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abstract = "1. Electrophysiological changes of CA1 pyramidal neurons in rat hippocampus were studied before, during 5 min forebrain ischemia, and after reperfusion using in vivo intracellular recording and staining techniques. 2. Membrane input resistance of CA1 neurons decreased from 25.98 ± 7.24 MΩ (mean ± SD, n = 42) before ischemia to 16.33 ± 6.50 MΩ shortly after the onset of ischemia (n = 6, P <0.01). The input resistance fell to zero during ischemic depolarization and quickly returned to 24.42 ± 10.36 MΩ (n = 11) within 2 h after reperfusion. 3. The time constant of CA1 neurons decreased from 11.49 ± 5.45 ms (n = 36) to 3.09 ± 1.66 ms (n = 6, P <0.01) during ischemia. The time constant remained significantly less than preischemic levels within 2 h after reperfusion (5.40 ± 2.60 ms, n = 13, P <0.01) and gradually returned to preischemic levels 4-5 h after reperfusion. 4. The spike height decreased from 91 ± 10.35 mV (n = 45) before ischemia to 82 ± 8.00 mV (n = 9, P <0.05) within 2 h after reperfusion and fully returned to preischemic level 2-5 h after reperfusion. The spike width increased from 1.14 ± 0.22 ms (n = 45) before ischemia to 1.36 ± 0.22 ms (n = 9, P <0.05) within 2 h after reperfusion and remained at this level 4-5 h after reperfusion. 5. The spike threshold significantly increased from -54 ± 3.93 mV (n = 45) before ischemia to 49 ± 5.04 mV (n = 8, P <0.01) within 2 h after reperfusion. The rheobase increased accordingly from 0.34 ± 0.16 nA (n = 41) to 0.73 ± 0.26 nA (n = 6, P <0.01). The spike threshold returned to control levels 4-5 h after reperfusion, while the rheobase was still significantly higher than control levels (0.50 ± 0.21 nA, n = 16, P <0.01). 6. The frequency of repetitive firing evoked by depolarizing current pulses was suppressed within 2 h after reperfusion (n = 6, P <0.01). The spike frequency increased slightly 2-5 h after reperfusion but was still significantly below the control levels (n = 12, P <0.01). 7. Spontaneous synaptic activities ceased during ischemia and remained depressed shortly after reperfusion. Spontaneous firing rate was 0.47 ± 0.81 spikes/s (n = 34) before ischemia. No spontaneous firing was detected within 2 h after reperfusion, and the firing rate gradually returned to preischemic levels 2- 5 h after reperfusion (0.28 ± 0.96 spikes/s, n = 15). Neuronal hyperactivity as indicated by an increased spontaneous firing rate was not observed up to 7 h after reperfusion. 8. Stimulation of the contralateral commissural pathway elicited excitatory postsynaptic potentials (EPSPs) minutes after reperfusion, whereas inhibitory postsynaptic potentials (IPSPs) did not appear until °1 h after reperfusion. Within 2 h after reperfusion, the amplitudes of EPSPs slightly increased compared with those before ischemia, and the duration of EPSPs significantly increased from 18.00 ± 3.08 ms (n = 5) before ischemia to 26.83 ± 4.26 ms (n = 6, P <0.01). The amplitude and duration of EPSPs returned to preischemic levels 4-5 h after reperfusion. 9. Results from the present study indicate that the input resistance and time constant of CA1 pyramidal neurons decrease during cerebral ischemia. After 5 min of forebrain ischemia, the spontaneous neuronal activities, evoked synaptic potentials and excitability of CA1 neurons are transiently suppressed after reperfusion. No hyperactivity was observed up to 7 h after reperfusion.",
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N2 - 1. Electrophysiological changes of CA1 pyramidal neurons in rat hippocampus were studied before, during 5 min forebrain ischemia, and after reperfusion using in vivo intracellular recording and staining techniques. 2. Membrane input resistance of CA1 neurons decreased from 25.98 ± 7.24 MΩ (mean ± SD, n = 42) before ischemia to 16.33 ± 6.50 MΩ shortly after the onset of ischemia (n = 6, P <0.01). The input resistance fell to zero during ischemic depolarization and quickly returned to 24.42 ± 10.36 MΩ (n = 11) within 2 h after reperfusion. 3. The time constant of CA1 neurons decreased from 11.49 ± 5.45 ms (n = 36) to 3.09 ± 1.66 ms (n = 6, P <0.01) during ischemia. The time constant remained significantly less than preischemic levels within 2 h after reperfusion (5.40 ± 2.60 ms, n = 13, P <0.01) and gradually returned to preischemic levels 4-5 h after reperfusion. 4. The spike height decreased from 91 ± 10.35 mV (n = 45) before ischemia to 82 ± 8.00 mV (n = 9, P <0.05) within 2 h after reperfusion and fully returned to preischemic level 2-5 h after reperfusion. The spike width increased from 1.14 ± 0.22 ms (n = 45) before ischemia to 1.36 ± 0.22 ms (n = 9, P <0.05) within 2 h after reperfusion and remained at this level 4-5 h after reperfusion. 5. The spike threshold significantly increased from -54 ± 3.93 mV (n = 45) before ischemia to 49 ± 5.04 mV (n = 8, P <0.01) within 2 h after reperfusion. The rheobase increased accordingly from 0.34 ± 0.16 nA (n = 41) to 0.73 ± 0.26 nA (n = 6, P <0.01). The spike threshold returned to control levels 4-5 h after reperfusion, while the rheobase was still significantly higher than control levels (0.50 ± 0.21 nA, n = 16, P <0.01). 6. The frequency of repetitive firing evoked by depolarizing current pulses was suppressed within 2 h after reperfusion (n = 6, P <0.01). The spike frequency increased slightly 2-5 h after reperfusion but was still significantly below the control levels (n = 12, P <0.01). 7. Spontaneous synaptic activities ceased during ischemia and remained depressed shortly after reperfusion. Spontaneous firing rate was 0.47 ± 0.81 spikes/s (n = 34) before ischemia. No spontaneous firing was detected within 2 h after reperfusion, and the firing rate gradually returned to preischemic levels 2- 5 h after reperfusion (0.28 ± 0.96 spikes/s, n = 15). Neuronal hyperactivity as indicated by an increased spontaneous firing rate was not observed up to 7 h after reperfusion. 8. Stimulation of the contralateral commissural pathway elicited excitatory postsynaptic potentials (EPSPs) minutes after reperfusion, whereas inhibitory postsynaptic potentials (IPSPs) did not appear until °1 h after reperfusion. Within 2 h after reperfusion, the amplitudes of EPSPs slightly increased compared with those before ischemia, and the duration of EPSPs significantly increased from 18.00 ± 3.08 ms (n = 5) before ischemia to 26.83 ± 4.26 ms (n = 6, P <0.01). The amplitude and duration of EPSPs returned to preischemic levels 4-5 h after reperfusion. 9. Results from the present study indicate that the input resistance and time constant of CA1 pyramidal neurons decrease during cerebral ischemia. After 5 min of forebrain ischemia, the spontaneous neuronal activities, evoked synaptic potentials and excitability of CA1 neurons are transiently suppressed after reperfusion. No hyperactivity was observed up to 7 h after reperfusion.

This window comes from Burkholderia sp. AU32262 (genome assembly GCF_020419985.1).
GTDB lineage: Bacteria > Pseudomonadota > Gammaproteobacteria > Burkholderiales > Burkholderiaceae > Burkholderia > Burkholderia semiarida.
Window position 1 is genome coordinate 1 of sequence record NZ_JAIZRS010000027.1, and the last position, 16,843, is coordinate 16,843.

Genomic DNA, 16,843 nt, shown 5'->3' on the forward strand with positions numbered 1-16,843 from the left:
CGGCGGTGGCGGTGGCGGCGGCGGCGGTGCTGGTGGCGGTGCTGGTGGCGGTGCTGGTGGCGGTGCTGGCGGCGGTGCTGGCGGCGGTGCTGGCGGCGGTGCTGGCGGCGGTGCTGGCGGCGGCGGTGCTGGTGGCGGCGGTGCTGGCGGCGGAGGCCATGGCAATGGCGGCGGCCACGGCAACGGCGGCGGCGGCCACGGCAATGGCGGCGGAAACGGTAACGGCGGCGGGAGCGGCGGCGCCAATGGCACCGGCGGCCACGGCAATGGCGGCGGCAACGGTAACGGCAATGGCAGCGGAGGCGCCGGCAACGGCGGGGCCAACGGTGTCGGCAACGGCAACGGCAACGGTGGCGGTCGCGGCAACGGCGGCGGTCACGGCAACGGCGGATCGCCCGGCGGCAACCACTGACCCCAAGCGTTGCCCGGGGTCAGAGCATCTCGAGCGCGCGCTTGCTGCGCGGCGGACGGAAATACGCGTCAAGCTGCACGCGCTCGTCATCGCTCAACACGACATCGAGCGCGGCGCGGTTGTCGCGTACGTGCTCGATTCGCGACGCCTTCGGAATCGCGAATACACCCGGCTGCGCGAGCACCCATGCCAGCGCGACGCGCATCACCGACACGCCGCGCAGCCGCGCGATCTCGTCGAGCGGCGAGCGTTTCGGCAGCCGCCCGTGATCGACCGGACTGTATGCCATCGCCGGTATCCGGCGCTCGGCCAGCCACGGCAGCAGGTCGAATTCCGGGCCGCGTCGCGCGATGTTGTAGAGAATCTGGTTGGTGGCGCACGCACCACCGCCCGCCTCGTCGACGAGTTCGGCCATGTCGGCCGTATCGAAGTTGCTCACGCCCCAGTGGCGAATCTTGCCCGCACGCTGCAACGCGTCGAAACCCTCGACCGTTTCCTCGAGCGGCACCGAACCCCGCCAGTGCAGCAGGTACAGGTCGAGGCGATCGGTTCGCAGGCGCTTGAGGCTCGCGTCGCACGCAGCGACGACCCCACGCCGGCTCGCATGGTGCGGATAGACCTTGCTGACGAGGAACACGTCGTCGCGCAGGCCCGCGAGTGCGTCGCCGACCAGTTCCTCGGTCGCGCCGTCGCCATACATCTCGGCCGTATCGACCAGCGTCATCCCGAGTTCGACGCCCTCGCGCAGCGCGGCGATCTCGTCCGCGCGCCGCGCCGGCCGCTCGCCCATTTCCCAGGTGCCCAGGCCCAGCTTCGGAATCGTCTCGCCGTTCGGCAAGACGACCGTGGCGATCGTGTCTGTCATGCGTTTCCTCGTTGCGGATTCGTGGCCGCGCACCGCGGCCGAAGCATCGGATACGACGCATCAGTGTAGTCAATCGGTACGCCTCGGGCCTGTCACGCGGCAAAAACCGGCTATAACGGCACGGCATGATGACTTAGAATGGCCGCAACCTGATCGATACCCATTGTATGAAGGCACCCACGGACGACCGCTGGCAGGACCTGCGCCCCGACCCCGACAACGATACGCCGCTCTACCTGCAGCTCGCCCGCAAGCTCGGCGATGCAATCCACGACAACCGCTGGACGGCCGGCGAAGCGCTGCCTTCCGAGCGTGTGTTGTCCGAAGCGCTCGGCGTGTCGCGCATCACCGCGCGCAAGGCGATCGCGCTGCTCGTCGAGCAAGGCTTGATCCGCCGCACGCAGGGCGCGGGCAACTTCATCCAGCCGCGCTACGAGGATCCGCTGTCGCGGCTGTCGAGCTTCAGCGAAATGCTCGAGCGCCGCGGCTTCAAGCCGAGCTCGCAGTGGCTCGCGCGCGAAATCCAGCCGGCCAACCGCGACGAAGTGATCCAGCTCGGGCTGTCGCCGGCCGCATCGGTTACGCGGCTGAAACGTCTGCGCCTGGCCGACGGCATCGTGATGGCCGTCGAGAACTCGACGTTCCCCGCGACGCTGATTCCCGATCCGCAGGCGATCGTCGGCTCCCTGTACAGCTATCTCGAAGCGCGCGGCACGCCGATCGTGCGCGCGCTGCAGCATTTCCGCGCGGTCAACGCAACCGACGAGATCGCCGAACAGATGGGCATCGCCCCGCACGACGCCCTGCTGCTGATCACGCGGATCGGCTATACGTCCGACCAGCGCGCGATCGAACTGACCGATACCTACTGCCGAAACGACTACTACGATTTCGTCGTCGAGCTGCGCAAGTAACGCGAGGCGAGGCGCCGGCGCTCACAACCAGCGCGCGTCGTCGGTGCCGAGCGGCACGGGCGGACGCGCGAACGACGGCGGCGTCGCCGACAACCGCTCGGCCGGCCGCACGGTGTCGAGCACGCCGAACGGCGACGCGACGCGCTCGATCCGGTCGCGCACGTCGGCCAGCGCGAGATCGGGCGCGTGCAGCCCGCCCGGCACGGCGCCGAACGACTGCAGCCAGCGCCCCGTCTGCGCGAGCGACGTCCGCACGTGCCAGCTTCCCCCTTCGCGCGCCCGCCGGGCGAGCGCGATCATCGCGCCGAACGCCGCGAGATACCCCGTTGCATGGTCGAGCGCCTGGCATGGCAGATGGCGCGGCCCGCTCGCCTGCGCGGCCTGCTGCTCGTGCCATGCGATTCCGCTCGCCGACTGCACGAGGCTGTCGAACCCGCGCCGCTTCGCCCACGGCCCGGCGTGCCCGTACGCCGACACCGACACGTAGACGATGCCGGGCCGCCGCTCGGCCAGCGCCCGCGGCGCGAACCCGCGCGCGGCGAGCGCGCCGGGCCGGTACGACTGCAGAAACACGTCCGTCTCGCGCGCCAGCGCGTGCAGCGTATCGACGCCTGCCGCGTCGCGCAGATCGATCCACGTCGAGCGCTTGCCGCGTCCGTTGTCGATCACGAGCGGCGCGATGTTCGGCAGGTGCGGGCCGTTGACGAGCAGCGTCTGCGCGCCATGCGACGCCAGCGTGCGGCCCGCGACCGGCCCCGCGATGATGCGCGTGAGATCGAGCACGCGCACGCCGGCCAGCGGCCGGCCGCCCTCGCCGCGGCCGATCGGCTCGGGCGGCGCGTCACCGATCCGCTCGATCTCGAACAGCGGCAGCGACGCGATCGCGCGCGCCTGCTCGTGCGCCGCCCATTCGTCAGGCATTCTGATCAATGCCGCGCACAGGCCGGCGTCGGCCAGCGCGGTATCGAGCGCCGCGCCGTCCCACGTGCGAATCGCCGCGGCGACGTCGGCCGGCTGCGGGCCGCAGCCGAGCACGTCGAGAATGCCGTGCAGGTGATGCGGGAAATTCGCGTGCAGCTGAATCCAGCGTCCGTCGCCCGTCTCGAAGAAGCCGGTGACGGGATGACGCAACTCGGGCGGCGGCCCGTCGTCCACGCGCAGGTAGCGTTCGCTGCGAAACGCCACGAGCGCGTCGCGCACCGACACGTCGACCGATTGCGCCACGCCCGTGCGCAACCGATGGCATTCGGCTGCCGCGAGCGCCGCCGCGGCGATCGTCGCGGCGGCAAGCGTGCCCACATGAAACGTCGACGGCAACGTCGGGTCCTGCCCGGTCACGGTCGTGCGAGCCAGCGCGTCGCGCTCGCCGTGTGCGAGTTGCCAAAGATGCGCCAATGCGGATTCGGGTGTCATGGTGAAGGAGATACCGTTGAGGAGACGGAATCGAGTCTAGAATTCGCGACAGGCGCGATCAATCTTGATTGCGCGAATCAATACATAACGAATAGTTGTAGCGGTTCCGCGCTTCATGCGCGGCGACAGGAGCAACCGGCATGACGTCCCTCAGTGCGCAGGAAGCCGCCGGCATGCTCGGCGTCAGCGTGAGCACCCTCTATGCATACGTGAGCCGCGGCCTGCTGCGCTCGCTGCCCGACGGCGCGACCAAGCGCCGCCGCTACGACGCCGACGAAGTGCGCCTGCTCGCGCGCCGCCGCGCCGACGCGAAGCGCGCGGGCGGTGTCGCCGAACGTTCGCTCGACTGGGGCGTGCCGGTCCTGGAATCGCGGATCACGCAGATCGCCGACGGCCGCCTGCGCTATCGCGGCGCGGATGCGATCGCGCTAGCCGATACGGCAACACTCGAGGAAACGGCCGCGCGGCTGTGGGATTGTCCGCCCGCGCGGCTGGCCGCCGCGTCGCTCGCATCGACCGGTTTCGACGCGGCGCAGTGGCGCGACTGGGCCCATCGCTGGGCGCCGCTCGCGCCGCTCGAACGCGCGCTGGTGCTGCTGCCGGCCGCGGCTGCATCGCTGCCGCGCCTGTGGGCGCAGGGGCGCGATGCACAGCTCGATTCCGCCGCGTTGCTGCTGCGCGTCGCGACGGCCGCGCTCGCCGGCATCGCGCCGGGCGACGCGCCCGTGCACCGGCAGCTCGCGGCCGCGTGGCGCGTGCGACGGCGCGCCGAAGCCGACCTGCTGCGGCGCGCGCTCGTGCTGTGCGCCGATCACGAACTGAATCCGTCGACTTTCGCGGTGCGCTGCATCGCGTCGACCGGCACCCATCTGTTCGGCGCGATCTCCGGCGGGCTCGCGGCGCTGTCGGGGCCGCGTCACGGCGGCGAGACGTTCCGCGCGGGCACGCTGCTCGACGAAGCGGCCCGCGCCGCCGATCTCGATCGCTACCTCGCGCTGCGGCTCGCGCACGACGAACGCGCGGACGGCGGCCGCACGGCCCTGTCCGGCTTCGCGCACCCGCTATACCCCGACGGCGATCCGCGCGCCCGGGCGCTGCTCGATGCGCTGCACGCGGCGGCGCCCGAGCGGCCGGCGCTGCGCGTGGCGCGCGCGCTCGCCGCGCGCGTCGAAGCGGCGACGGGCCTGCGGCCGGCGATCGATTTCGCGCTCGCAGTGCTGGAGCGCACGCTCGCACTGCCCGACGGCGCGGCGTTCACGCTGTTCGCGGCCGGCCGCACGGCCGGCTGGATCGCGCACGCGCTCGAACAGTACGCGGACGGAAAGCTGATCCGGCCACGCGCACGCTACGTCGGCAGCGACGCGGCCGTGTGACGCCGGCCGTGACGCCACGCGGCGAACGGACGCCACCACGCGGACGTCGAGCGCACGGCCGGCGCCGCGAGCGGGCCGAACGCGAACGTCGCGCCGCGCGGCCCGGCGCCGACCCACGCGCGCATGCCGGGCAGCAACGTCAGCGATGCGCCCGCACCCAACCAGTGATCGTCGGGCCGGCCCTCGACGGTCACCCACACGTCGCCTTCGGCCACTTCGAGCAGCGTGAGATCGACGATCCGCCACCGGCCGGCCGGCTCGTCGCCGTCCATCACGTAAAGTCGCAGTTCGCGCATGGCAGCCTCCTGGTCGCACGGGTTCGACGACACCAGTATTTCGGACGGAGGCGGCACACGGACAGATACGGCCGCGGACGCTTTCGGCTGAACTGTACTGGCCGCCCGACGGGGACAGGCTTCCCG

AB - 1. Electrophysiological changes of CA1 pyramidal neurons in rat hippocampus were studied before, during 5 min forebrain ischemia, and after reperfusion using in vivo intracellular recording and staining techniques. 2. Membrane input resistance of CA1 neurons decreased from 25.98 ± 7.24 MΩ (mean ± SD, n = 42) before ischemia to 16.33 ± 6.50 MΩ shortly after the onset of ischemia (n = 6, P <0.01). The input resistance fell to zero during ischemic depolarization and quickly returned to 24.42 ± 10.36 MΩ (n = 11) within 2 h after reperfusion. 3. The time constant of CA1 neurons decreased from 11.49 ± 5.45 ms (n = 36) to 3.09 ± 1.66 ms (n = 6, P <0.01) during ischemia. The time constant remained significantly less than preischemic levels within 2 h after reperfusion (5.40 ± 2.60 ms, n = 13, P <0.01) and gradually returned to preischemic levels 4-5 h after reperfusion. 4. The spike height decreased from 91 ± 10.35 mV (n = 45) before ischemia to 82 ± 8.00 mV (n = 9, P <0.05) within 2 h after reperfusion and fully returned to preischemic level 2-5 h after reperfusion. The spike width increased from 1.14 ± 0.22 ms (n = 45) before ischemia to 1.36 ± 0.22 ms (n = 9, P <0.05) within 2 h after reperfusion and remained at this level 4-5 h after reperfusion. 5. The spike threshold significantly increased from -54 ± 3.93 mV (n = 45) before ischemia to 49 ± 5.04 mV (n = 8, P <0.01) within 2 h after reperfusion. The rheobase increased accordingly from 0.34 ± 0.16 nA (n = 41) to 0.73 ± 0.26 nA (n = 6, P <0.01). The spike threshold returned to control levels 4-5 h after reperfusion, while the rheobase was still significantly higher than control levels (0.50 ± 0.21 nA, n = 16, P <0.01). 6. The frequency of repetitive firing evoked by depolarizing current pulses was suppressed within 2 h after reperfusion (n = 6, P <0.01). The spike frequency increased slightly 2-5 h after reperfusion but was still significantly below the control levels (n = 12, P <0.01). 7. Spontaneous synaptic activities ceased during ischemia and remained depressed shortly after reperfusion. Spontaneous firing rate was 0.47 ± 0.81 spikes/s (n = 34) before ischemia. No spontaneous firing was detected within 2 h after reperfusion, and the firing rate gradually returned to preischemic levels 2- 5 h after reperfusion (0.28 ± 0.96 spikes/s, n = 15). Neuronal hyperactivity as indicated by an increased spontaneous firing rate was not observed up to 7 h after reperfusion. 8. Stimulation of the contralateral commissural pathway elicited excitatory postsynaptic potentials (EPSPs) minutes after reperfusion, whereas inhibitory postsynaptic potentials (IPSPs) did not appear until °1 h after reperfusion. Within 2 h after reperfusion, the amplitudes of EPSPs slightly increased compared with those before ischemia, and the duration of EPSPs significantly increased from 18.00 ± 3.08 ms (n = 5) before ischemia to 26.83 ± 4.26 ms (n = 6, P <0.01). The amplitude and duration of EPSPs returned to preischemic levels 4-5 h after reperfusion. 9. Results from the present study indicate that the input resistance and time constant of CA1 pyramidal neurons decrease during cerebral ischemia. After 5 min of forebrain ischemia, the spontaneous neuronal activities, evoked synaptic potentials and excitability of CA1 neurons are transiently suppressed after reperfusion. No hyperactivity was observed up to 7 h after reperfusion.